Tokyo Gov. Yuriko Koike reluctantly agreed Friday to support the International Olympic Committee’s unilateral decision to move the 2020 marathon and race walking events to Sapporo over heat concerns.
“I considered putting up more of a fight but the chances of winning were slim,” the governor said, adding that it is the athletes who would have to bear the burden of new courses and start times being arranged from scratch after the events are transferred to Hokkaido.
Koike’s remarks came after she discussed heat countermeasures with IOC Coordination Commission Chairman John Coates, Tokyo Organising Committee President Yoshiro Mori and Olympic minister Seiko Hashimoto on the last day of a three-day meeting in Tokyo.
“We didn’t want Tokyo being remembered, both in the minds of your people and in the minds internationally, by some of the scenes we saw in Doha,” Coates said, referring to the heat-plagued marathon at the World Athletics Championships in Qatar in September. “All in all, we’re very pleased.”
Coates reported “strong progress” on the 2020 Games schedule after the coordination panel’s ninth meeting, which he said was dominated by the relocation of the endurance events to Sapporo. The sudden decision was prompted by the problems the extreme heat created for the runners in Doha.
The Coordination Commission will submit a report to the IOC executive board in December and conduct a project review in February, when it will also host its 10th and final meeting.
The meeting hosted by the coordination panel came more than two weeks after it announced on Oct. 16 that five events — the men’s and women’s marathons, 20-km race walks, and the men’s 50-km race walk — would instead be held in Sapporo, which is 5 to 6 degrees cooler on average between late July and early August.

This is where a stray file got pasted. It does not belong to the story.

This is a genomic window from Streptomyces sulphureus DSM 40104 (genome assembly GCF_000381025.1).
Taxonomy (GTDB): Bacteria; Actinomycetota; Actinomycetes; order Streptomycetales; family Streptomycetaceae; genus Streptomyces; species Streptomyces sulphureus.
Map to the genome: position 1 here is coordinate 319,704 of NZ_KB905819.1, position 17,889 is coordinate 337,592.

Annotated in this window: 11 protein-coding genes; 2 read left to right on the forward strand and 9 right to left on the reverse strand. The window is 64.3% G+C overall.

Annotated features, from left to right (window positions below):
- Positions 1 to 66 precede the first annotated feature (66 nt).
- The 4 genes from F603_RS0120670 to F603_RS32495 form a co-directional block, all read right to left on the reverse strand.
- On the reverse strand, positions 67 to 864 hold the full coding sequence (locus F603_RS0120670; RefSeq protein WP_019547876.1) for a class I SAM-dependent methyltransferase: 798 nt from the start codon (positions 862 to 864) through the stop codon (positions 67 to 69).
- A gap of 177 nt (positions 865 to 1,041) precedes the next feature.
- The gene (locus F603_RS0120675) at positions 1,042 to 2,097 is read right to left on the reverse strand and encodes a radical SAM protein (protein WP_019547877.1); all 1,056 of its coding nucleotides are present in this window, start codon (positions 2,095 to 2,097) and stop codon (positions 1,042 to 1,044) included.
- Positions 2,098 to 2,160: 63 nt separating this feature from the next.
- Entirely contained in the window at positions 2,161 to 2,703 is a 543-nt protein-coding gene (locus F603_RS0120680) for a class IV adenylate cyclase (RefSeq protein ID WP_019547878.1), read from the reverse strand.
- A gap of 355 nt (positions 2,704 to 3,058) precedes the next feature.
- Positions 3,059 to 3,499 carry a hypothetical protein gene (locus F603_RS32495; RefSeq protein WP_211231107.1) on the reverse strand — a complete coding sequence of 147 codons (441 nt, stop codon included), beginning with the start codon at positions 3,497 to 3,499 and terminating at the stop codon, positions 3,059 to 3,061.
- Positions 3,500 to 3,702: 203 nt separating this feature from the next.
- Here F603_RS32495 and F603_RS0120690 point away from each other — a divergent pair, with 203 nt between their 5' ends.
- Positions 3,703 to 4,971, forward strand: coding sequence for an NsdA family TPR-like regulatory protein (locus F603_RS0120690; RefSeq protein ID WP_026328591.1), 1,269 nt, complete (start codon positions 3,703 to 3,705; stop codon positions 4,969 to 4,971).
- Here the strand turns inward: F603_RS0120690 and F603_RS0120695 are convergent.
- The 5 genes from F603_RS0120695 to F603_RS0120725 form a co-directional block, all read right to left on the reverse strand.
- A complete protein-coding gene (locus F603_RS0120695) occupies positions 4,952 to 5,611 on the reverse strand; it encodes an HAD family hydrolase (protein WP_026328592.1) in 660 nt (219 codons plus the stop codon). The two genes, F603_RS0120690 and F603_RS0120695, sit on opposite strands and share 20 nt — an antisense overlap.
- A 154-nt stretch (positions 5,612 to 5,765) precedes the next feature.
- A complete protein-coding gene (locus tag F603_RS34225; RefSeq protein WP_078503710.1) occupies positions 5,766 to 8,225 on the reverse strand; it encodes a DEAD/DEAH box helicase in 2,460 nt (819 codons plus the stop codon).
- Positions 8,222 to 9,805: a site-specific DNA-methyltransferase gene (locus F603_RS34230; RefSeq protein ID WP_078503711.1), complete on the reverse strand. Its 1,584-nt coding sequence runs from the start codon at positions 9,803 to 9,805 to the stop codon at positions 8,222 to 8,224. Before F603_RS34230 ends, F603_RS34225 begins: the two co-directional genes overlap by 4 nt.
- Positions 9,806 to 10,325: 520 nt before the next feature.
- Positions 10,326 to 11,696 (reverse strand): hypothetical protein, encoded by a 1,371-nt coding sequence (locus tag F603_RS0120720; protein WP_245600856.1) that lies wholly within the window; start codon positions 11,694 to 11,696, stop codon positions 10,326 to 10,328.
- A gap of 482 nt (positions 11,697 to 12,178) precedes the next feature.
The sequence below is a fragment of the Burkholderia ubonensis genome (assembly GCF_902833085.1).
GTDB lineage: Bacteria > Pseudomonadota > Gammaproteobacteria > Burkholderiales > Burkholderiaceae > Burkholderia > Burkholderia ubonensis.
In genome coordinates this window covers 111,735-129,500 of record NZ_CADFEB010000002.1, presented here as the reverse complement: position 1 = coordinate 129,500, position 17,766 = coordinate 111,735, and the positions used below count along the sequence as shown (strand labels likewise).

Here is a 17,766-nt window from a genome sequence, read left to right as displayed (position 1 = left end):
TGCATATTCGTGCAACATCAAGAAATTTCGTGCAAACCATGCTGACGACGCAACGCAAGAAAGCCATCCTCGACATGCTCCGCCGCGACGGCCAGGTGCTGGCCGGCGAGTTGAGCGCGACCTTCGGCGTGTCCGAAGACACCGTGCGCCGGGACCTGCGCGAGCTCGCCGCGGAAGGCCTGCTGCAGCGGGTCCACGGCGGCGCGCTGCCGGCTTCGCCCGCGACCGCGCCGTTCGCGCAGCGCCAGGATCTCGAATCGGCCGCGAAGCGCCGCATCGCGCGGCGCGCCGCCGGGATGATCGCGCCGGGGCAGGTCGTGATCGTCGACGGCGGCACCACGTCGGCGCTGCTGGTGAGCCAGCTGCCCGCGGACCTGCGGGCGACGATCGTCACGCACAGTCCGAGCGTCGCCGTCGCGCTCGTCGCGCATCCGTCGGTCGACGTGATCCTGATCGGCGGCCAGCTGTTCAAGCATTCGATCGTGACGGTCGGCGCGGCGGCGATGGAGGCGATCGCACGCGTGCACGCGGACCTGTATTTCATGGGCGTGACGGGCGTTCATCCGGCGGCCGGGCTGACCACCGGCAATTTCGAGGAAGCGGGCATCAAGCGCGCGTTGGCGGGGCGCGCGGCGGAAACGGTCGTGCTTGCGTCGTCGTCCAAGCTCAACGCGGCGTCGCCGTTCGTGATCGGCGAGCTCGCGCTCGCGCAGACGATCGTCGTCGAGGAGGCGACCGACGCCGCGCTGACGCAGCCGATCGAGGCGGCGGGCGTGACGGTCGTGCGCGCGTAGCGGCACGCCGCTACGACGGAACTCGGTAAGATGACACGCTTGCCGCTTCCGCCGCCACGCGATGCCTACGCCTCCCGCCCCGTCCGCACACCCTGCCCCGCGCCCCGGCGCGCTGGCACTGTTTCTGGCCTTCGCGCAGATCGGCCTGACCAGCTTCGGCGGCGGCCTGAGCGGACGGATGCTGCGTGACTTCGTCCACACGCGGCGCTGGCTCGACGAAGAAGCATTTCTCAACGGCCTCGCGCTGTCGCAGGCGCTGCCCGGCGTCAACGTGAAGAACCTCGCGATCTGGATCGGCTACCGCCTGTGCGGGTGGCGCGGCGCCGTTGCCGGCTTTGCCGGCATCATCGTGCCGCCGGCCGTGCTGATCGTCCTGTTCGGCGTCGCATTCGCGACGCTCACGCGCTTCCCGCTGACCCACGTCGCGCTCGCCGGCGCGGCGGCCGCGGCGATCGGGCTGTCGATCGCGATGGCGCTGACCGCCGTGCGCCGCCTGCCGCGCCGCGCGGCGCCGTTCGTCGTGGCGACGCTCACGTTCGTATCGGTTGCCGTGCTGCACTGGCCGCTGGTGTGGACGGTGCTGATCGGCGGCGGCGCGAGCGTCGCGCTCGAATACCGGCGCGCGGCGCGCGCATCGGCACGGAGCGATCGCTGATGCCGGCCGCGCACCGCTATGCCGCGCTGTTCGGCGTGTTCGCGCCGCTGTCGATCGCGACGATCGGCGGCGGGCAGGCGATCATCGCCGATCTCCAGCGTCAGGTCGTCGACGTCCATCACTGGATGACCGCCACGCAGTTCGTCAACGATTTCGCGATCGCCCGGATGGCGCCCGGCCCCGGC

“It’s regrettable that the local residents who were looking forward to watching the marathon and race walking events will no longer be able to do so,” Mori said. “However, upon further discussion, we understand why the decision was made and we intend to play our part in the organization of the 2020 Games just as we have been.”
In early October, less than two weeks before the decision came down to move the events to Sapporo, IOC President Thomas Bach praised the countermeasures that were being taken for the 2020 Games.
Koike was reportedly informed of the IOC’s decision by phone hours before the press release was issued.
Members of her political party Tomin First no Kai (Tokyoites First) — the biggest faction in the Tokyo Metropolitan Assembly — said at a news conference earlier in the week that the IOC should have made its decision based on the results of the Marathon Grand Championship, a race held in Tokyo in mid-September, rather than the event in Doha.
Sapporo Mayor Katsuhiro Akimoto told reporters he found out about the decision on the news.
The marathons, which were slated for August, were originally scheduled to start at 7:30 a.m. Organizers then moved the times up twice, to 7 a.m. and then 6 a.m., due to concerns about Tokyo’s sweltering summers.
Relocating the events will cost more than ¥34 billion ($310 million), according to an estimate by Tomin First no Kai that included both the cost of holding the events in Tokyo as well as what it would take to build temporary facilities and dedicated communication lines for media, among other things. Major factions in the Tokyo Metropolitan Assembly submitted a joint statement to the IOC on Tuesday calling for further discussions during the coordination commission’s meetings.
This relocation decision is the latest in a series of countermeasures being taken amid escalating discussions to protect athletes, spectators and volunteers during the 2020 Olympic and Paralympic Games. So far, countermeasures against the heat include the addition of fans and mist machines around and within stadiums and arenas, holding events in the mornings when it’s cooler, and strategically planting trees to create shade.